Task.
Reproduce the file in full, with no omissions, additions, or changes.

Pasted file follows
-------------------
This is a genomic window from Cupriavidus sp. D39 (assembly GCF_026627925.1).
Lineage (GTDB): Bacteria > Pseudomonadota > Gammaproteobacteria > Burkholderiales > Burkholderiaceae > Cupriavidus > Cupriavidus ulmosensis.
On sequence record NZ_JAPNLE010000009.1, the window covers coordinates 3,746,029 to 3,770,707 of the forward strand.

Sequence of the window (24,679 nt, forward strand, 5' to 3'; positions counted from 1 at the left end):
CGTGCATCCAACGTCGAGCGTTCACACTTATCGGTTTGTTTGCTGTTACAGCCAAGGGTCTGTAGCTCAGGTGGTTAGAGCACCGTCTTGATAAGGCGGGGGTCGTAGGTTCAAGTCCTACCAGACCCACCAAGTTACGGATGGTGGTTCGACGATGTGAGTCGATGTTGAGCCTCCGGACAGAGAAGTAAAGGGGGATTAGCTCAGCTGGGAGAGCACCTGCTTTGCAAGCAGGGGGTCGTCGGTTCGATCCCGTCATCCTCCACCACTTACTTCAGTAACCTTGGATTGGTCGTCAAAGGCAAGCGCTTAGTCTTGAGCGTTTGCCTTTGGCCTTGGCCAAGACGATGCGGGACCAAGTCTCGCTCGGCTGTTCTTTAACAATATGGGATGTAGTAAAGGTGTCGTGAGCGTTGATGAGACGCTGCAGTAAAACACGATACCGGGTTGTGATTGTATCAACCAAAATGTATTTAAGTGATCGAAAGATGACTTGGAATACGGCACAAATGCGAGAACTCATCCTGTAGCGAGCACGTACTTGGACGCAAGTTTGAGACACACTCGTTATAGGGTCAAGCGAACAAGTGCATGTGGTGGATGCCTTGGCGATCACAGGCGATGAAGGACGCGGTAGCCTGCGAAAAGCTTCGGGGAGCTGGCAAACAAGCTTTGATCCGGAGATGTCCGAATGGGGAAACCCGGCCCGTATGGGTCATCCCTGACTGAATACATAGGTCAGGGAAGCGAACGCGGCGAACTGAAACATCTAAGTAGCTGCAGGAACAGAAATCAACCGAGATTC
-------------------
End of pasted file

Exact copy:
This is a genomic window from Cupriavidus sp. D39 (assembly GCF_026627925.1).
Lineage (GTDB): Bacteria > Pseudomonadota > Gammaproteobacteria > Burkholderiales > Burkholderiaceae > Cupriavidus > Cupriavidus ulmosensis.
On sequence record NZ_JAPNLE010000009.1, the window covers coordinates 3,746,029 to 3,770,707 of the forward strand.

Sequence of the window (24,679 nt, forward strand, 5' to 3'; positions counted from 1 at the left end):
CGTGCATCCAACGTCGAGCGTTCACACTTATCGGTTTGTTTGCTGTTACAGCCAAGGGTCTGTAGCTCAGGTGGTTAGAGCACCGTCTTGATAAGGCGGGGGTCGTAGGTTCAAGTCCTACCAGACCCACCAAGTTACGGATGGTGGTTCGACGATGTGAGTCGATGTTGAGCCTCCGGACAGAGAAGTAAAGGGGGATTAGCTCAGCTGGGAGAGCACCTGCTTTGCAAGCAGGGGGTCGTCGGTTCGATCCCGTCATCCTCCACCACTTACTTCAGTAACCTTGGATTGGTCGTCAAAGGCAAGCGCTTAGTCTTGAGCGTTTGCCTTTGGCCTTGGCCAAGACGATGCGGGACCAAGTCTCGCTCGGCTGTTCTTTAACAATATGGGATGTAGTAAAGGTGTCGTGAGCGTTGATGAGACGCTGCAGTAAAACACGATACCGGGTTGTGATTGTATCAACCAAAATGTATTTAAGTGATCGAAAGATGACTTGGAATACGGCACAAATGCGAGAACTCATCCTGTAGCGAGCACGTACTTGGACGCAAGTTTGAGACACACTCGTTATAGGGTCAAGCGAACAAGTGCATGTGGTGGATGCCTTGGCGATCACAGGCGATGAAGGACGCGGTAGCCTGCGAAAAGCTTCGGGGAGCTGGCAAACAAGCTTTGATCCGGAGATGTCCGAATGGGGAAACCCGGCCCGTATGGGTCATCCCTGACTGAATACATAGGTCAGGGAAGCGAACGCGGCGAACTGAAACATCTAAGTAGCTGCAGGAACAGAAATCAACCGAGATTC